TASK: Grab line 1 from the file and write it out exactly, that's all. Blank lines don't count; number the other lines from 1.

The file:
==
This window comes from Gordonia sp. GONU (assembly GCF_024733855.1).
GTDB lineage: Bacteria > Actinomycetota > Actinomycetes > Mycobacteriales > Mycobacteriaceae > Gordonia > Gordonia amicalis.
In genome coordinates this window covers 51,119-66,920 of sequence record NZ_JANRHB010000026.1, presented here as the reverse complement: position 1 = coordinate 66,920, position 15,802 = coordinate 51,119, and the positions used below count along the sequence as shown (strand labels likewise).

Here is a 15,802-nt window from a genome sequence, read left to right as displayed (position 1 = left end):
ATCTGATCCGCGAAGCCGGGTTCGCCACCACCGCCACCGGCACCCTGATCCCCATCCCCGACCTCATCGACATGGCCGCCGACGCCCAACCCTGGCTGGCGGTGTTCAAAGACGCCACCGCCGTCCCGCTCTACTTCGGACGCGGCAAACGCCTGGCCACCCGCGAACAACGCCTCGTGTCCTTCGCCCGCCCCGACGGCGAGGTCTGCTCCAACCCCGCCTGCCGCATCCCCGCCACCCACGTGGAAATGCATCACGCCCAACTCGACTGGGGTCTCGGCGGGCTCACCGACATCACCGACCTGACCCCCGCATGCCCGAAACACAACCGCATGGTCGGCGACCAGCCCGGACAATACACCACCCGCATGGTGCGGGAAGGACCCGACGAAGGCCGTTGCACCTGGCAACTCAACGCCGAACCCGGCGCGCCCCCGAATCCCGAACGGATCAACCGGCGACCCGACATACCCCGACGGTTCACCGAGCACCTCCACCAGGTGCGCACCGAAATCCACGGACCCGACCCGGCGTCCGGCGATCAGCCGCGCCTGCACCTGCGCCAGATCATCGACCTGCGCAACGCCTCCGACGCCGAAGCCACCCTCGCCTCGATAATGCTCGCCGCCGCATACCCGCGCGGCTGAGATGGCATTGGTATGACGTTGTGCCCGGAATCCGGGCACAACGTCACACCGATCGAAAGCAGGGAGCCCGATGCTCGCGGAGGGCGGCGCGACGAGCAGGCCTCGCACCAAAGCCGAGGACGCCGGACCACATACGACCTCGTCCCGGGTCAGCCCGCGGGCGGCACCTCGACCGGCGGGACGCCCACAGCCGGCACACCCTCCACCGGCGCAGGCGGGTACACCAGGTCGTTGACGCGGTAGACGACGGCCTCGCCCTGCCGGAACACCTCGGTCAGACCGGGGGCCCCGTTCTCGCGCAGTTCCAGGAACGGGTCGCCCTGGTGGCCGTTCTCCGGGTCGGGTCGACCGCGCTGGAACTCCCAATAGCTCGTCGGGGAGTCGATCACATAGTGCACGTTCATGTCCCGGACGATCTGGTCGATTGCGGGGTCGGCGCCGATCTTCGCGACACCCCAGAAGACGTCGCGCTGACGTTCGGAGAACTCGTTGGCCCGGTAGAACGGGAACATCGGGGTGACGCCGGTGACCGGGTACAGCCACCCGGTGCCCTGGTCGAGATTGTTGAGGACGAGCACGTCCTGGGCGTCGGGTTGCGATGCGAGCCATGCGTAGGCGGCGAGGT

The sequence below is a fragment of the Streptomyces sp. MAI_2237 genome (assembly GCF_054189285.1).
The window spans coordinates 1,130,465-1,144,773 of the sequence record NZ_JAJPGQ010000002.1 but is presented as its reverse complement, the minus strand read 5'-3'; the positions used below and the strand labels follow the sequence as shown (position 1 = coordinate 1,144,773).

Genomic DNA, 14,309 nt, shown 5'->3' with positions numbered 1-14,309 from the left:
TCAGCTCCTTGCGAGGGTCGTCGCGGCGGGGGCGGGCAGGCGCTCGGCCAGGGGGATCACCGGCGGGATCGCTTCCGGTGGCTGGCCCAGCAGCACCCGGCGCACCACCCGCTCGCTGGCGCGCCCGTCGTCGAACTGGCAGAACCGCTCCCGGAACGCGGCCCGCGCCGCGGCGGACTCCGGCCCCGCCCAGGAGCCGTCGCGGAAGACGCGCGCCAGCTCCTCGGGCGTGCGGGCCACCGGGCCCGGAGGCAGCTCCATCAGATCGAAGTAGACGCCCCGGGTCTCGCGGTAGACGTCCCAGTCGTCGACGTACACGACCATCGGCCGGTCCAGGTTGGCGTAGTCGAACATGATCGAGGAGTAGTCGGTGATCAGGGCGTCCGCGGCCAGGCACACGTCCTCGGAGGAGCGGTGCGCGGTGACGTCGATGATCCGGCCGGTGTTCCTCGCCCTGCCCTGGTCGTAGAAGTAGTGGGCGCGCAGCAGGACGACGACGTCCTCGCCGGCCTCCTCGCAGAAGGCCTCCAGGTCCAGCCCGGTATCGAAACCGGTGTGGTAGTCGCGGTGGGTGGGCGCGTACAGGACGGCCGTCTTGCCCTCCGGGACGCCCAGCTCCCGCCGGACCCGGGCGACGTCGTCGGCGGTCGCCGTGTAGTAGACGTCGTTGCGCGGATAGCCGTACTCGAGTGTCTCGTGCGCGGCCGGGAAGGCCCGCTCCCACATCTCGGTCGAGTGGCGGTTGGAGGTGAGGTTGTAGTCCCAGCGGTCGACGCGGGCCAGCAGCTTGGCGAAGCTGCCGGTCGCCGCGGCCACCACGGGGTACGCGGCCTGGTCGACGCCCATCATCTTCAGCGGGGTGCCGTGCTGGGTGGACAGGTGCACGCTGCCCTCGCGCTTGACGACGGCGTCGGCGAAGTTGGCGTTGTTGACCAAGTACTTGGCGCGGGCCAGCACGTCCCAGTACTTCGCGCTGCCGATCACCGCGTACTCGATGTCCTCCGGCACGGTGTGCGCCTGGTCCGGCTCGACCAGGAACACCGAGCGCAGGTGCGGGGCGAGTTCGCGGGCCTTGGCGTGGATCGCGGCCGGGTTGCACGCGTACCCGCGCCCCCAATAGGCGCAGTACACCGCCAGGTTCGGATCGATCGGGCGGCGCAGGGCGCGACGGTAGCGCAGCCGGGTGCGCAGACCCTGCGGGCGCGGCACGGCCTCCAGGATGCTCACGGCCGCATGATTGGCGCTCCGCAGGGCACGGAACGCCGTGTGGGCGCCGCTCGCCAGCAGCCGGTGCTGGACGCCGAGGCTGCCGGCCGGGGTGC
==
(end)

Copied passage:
This window comes from Gordonia sp. GONU (assembly GCF_024733855.1).